Tomb of Salim Chishti: This shrine monument is over 400 years old, and has been preserved immaculately by the ASI team. This place is flocked by followers of Sufism from all over the world. Located in Fatehpur Sikri in Agra, the tomb is a fine marble masterpiece, and stands where the renowned Sufi mystic, Salim Chishti had sat in meditation during his lifetime, making it his hermitage. Akbar constructed this mausoleum as a mark of his respect for the Sufi saint, who foretold the birth of Akbar’s son.
Jahangir Palace: One of the most noteworthy buildings in Agra Fort is Jahangir Palace, which was dedicated to Jahangir – Nur-ud-din Muhammad Salim – son of Akbar and Marian-ul-Zamani. A unique amalgamation of the Hindu and Central Asian architectural style, it was originally built by Akbar, and was used as the principle zenana to keep his Rajput wives. The palace was designed in a way that it could provide ultimate pleasure and comforts to Prince Jahangir. Later, the palace also served as the residence to Mughal empress Nur Jahan. The massive facade of the palace is known to be the most remarkable.
Mehtab Bagh: Not many know of the Mehtab Bagh tucked on the opposite bank of the Taj Mahal. The literal translation of its name in Urdu means, ‘The Moonlight Garden.’ Originally built by Babur, it was later used by Shah Jahan who loved sitting in the lush garden, and gazing the Taj glistening in the moonlight. While the symbol of love is a delightful sight from here at all times of the day, but its beauty stays unmatched at night.
Ram Bagh: The oldest Mughal garden in India, Ram Bagh is a colossal Persian garden separated into sections by roads, canals and streams. The idea of this garden came from Islam’s ideal paradise – a river flowing through the gardens. Originally named Aram Bagh meaning ‘Garden of Rest,’ it is the perfect example of a variant of the ‘Char Bagh’ in which water cascades down three terraces, appearing quite like a breathtaking fall.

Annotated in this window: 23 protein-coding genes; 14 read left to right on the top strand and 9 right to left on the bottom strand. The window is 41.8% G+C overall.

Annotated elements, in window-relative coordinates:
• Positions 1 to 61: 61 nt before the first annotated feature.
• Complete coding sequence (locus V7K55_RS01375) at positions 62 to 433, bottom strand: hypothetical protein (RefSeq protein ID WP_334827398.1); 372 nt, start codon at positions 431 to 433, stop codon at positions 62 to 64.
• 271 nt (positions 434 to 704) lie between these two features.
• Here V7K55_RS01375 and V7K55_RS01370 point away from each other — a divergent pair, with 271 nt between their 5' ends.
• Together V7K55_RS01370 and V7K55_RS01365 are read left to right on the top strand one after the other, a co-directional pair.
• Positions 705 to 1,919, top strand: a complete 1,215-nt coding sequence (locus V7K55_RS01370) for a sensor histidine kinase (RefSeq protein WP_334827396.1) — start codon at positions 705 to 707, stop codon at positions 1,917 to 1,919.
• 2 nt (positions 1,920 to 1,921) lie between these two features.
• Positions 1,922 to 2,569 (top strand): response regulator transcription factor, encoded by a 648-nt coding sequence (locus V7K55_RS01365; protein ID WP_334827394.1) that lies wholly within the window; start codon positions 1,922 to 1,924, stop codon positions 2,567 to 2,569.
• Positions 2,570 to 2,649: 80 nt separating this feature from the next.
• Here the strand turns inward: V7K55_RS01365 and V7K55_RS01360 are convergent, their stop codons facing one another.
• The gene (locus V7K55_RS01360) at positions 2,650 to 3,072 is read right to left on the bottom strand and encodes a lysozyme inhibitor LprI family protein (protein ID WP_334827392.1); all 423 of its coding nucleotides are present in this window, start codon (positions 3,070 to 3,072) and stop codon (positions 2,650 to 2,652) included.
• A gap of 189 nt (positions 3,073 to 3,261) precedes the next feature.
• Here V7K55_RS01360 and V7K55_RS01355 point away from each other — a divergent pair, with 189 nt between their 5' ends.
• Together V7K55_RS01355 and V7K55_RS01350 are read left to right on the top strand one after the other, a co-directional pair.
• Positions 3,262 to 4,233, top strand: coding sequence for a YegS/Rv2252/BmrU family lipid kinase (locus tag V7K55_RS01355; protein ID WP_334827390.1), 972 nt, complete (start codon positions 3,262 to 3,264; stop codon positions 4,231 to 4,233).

Birbal’s house: Arguably known to be the wisest man ever, Birbal was a court advisor of King Akbar, who was an ardent fan of the former due to his impeccable wisdom. So, the king built a house for his favourite advisor during his tenure at the royal palace in Fatehpur Sikri, right next to Jodhabai’s palace. Four interconnected rooms, wide open doorways, walls with intricate carvings, two oblong entrance porches with pyramidal roofs, and a dome-style interior to keep it cool even in summers–the red-stone structure is a marvel in itself.
Akbar’s Tomb: Built over a vast area of 119 acres, this one’s the last resting place of the third Mughal Emporer, Akbar. This is the mausoleum that the great emperor chose for himself but sadly, could never finish it during his lifetime. The tomb was later finished by son Jahangir. Merely 8 km away from the main city, it is an important heritage site, and is located close to his wife Mariam’s Tomb. The tomb was constructed using red sandstone with the upper part decked with marble.
Night-viewing of Taj Mahal is allowed only 5 days a month i.e. on full moon night and two nights before and two after the full moon and the tickets have to be bought prior in advance.